In Bantayan Church, mural seen to boost tourism
The bare ceiling of Saints Peter and Paul Parish since 1580 turned into an ongoing work of art with the “Dibuho sa Kisame,” a project that began in September last year.
In Bantayan Church, mural seen to boost tourism
Grace Melanie I. Lacamiento (The Freeman) - April 22, 2019 - 12:00am

CEBU, Philippines — The launch of the ceiling mural of its centuries-old church, the venture into faith tourism, and the promotion of its 17 islets are expected to boost the town’s vibrant tourism industry of Bantayan, Cebu.

The bare ceiling of Saints Peter and Paul Parish since 1580 turned into an ongoing work of art with the “Dibuho sa Kisame,” a project that began in September last year.

“The church is the first established parish outside Manila. Before ang mga baroque na simbahan naa jud mga ceiling mural. But pag-research namo, there was none here. It was empty,” said Parish Priest Rev. Fr. Joselito “Joy” Danao.

A group of 12 artists from Cebu and Leyte, led by Aris Avelino Pastor, worked together with the parish in creating the exhibit of Biblical scenes and images of patron saints.

Danao said the intricate ceiling painting is not just meant for aesthetics but will serve as a visual catechism on the Creation, Fall of Man, and Redemption.

“We can more understand the message of salvation,” he said.

He added the visual arts in churches used to be a method of catechism when access to information through social media was not a trend back then.

The massive ceiling artwork is targeted to be finished in the middle of May this year.

Danao said they want to finish the project before he will be transferred to another parish in June.

Bantayan Tourism Consultant Vince Escario said that while they have to see the impact of the Dibuho Kisame, he is optimistic it will positively affect the industry.

He said his friends from Manila and abroad have already showed interest on the ceiling mural even before it was officially launched.

Escario said the tourism industry is fast growing, citing a 75 percent increase of tourist arrivals from last year.

He said most of the visitors in Bantayan town are itinerant tourists who mostly come from Santa Fe town, being the port of entry.

“Statistics would be from Santa Fe since they require tourists to register when they enter. There is no way for us to require them unless we stop them in the boundary, which is also not tourism-friendly,” he said.

According to the Santa Fe tourism office, around 15,000 to 20,000 tourists visited the island from the Bantayan port in Holy Week alone.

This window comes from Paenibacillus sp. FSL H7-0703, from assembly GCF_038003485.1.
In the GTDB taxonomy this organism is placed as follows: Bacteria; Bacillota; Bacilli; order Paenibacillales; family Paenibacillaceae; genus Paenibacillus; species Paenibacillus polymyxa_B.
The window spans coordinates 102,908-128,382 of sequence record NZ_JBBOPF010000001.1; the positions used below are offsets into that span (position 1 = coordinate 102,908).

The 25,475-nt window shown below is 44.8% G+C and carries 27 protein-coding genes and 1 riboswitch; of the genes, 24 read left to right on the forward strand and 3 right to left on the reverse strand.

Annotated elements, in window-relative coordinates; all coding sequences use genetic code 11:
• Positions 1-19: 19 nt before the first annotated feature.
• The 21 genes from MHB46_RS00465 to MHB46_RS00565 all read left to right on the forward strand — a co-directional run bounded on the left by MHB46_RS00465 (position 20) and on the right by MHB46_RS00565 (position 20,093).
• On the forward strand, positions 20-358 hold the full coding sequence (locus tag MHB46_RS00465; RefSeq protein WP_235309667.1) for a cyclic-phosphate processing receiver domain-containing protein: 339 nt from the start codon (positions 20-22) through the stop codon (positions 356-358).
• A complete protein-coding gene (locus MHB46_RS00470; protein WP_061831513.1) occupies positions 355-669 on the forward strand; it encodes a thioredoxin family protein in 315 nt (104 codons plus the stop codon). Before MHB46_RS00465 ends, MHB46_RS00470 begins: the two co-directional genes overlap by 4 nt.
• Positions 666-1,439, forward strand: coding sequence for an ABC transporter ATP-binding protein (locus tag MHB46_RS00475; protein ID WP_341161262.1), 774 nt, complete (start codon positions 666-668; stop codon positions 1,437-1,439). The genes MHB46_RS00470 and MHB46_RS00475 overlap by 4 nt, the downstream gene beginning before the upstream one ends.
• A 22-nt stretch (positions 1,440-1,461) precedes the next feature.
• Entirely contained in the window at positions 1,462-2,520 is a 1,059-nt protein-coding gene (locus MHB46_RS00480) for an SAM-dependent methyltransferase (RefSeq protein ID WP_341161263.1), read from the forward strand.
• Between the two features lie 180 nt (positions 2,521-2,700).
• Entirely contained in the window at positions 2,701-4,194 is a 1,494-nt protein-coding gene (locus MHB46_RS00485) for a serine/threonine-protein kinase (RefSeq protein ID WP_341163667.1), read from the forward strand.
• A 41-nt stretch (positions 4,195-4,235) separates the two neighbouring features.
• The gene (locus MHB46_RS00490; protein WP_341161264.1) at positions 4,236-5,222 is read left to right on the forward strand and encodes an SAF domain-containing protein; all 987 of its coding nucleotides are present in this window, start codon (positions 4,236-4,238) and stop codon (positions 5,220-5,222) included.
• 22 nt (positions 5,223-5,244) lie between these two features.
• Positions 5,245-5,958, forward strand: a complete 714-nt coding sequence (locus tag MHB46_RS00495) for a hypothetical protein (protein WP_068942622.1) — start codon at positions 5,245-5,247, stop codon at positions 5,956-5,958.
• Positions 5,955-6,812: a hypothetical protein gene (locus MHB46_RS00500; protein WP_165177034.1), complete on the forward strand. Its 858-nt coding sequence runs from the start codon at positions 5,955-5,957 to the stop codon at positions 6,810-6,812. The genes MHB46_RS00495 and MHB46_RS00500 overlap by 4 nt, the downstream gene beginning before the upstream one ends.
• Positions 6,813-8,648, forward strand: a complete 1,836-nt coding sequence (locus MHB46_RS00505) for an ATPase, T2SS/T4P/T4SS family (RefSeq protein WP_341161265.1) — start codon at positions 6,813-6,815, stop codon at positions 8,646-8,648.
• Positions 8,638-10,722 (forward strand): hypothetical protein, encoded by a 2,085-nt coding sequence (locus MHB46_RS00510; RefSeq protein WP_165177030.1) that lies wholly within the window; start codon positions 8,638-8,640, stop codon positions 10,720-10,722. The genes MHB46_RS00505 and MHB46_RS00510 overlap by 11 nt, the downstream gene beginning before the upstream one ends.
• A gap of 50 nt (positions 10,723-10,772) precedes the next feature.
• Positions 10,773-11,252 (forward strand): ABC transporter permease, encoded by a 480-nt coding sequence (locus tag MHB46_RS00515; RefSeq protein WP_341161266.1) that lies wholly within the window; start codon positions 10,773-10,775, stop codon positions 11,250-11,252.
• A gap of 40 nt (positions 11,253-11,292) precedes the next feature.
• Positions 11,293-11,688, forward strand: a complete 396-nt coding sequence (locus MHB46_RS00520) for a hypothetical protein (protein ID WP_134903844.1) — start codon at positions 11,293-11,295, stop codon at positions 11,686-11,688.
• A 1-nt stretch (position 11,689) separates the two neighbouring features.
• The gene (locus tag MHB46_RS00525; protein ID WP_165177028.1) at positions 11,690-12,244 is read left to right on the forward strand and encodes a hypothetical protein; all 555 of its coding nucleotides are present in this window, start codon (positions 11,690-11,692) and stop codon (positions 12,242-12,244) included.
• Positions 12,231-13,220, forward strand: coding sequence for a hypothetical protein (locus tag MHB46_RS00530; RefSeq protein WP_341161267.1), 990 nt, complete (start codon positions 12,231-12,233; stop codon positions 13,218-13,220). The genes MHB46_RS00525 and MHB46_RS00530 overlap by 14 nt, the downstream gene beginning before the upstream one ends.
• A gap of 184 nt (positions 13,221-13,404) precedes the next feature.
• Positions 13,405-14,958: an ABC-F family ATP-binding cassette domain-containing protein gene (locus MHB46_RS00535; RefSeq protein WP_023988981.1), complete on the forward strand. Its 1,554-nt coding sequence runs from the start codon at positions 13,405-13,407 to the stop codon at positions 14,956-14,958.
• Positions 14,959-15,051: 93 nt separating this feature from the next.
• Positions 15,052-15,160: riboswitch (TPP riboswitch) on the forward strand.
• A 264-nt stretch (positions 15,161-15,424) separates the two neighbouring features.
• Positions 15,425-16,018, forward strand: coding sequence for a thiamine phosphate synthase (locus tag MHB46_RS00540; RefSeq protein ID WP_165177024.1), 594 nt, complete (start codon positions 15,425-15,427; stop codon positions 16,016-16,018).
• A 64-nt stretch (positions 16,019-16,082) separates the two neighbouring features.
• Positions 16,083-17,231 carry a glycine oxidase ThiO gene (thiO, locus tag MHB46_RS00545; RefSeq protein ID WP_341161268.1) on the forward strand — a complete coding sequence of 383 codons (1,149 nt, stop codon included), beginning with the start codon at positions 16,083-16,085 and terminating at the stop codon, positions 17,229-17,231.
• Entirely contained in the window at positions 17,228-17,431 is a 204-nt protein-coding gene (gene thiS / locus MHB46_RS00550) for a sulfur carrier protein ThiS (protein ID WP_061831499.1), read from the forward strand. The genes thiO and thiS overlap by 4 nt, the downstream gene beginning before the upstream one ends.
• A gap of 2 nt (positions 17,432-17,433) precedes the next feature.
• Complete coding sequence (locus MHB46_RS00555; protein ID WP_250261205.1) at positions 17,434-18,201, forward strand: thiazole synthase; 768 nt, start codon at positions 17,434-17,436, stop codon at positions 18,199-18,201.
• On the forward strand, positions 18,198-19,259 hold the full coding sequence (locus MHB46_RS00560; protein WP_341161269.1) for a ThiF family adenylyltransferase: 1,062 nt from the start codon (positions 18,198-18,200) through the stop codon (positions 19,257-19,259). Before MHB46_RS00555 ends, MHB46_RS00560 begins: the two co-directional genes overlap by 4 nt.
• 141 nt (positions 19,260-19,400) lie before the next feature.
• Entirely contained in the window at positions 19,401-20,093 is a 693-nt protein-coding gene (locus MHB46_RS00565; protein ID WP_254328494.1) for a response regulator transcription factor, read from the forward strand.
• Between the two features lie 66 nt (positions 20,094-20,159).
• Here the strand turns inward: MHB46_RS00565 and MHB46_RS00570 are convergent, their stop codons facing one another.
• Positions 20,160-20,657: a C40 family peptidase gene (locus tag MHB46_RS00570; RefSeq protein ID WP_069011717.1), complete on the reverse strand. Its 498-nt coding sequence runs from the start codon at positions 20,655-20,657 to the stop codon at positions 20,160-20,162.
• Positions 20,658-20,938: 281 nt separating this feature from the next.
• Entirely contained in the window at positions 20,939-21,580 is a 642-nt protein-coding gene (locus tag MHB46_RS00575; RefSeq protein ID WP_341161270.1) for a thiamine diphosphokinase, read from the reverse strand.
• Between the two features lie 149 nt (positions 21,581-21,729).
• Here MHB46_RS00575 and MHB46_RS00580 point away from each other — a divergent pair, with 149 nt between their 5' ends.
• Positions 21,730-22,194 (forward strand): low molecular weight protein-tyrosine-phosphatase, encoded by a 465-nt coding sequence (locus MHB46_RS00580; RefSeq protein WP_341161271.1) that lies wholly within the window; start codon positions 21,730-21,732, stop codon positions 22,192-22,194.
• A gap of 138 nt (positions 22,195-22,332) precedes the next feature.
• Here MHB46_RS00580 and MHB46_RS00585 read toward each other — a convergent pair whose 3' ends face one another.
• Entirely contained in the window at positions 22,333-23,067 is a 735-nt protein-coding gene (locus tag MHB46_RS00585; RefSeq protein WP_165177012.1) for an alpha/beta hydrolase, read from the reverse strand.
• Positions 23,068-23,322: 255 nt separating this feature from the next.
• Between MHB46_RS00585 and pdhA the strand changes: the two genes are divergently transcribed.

Acknowledging Santa Fe as the primary tourism center in Bantayan Island, Escario said Bantayan town, being the next to the former, is the island’s center of trade and commerce, arts and culture, and seat of Catholic faith.

Escario said they are now looking into faith-based tourism since Bantayan reportedly used to be the jump-off point in the Christianization and colonization of the neighboring provinces.

“Faith tourism is an experience most well-promoted by word of mouth because it is experiential tourism. It is something very personal. It is not something that you can put on tarpaulins or on social media,” he said.

Inspired by Mary’s ‘Fiat’ or submission to God’s will, the local government is planning to launch the Feast of Faith in October this year and hopefully hold it annually.

This will be on top of the annual “Palawod Festival” on June 29, which is in honor of its patron saints, Peter and Paul.

The tourism office is also aiming to develop islet tours in its five coastal barangays with 17 islets, except for two, that are uninhabited.

These islets, Escario said, boasts of white sand beaches and untouched nature.

They have yet to address the availability of pump boats and infrastructure.

“Untouched in the sense they have no resorts, no bed and breakfast places, no accommodations. Nothing commercial in these islets,” he said.

He said there are would-be stakeholders who saw the potential of these islets and have expressed their interest in investing.

Escario said these planned programs will focus on improving the livelihood of the locals and the economy of the town. They also vowed to protect the environment at the same time.

“Come and discover the island and the best way to discover the island is to allow the island to speak to them through its people and to experience living with us and among us,” Escario told the tourists. (FREEMAN)

CENTURIES-OLD CHURCH
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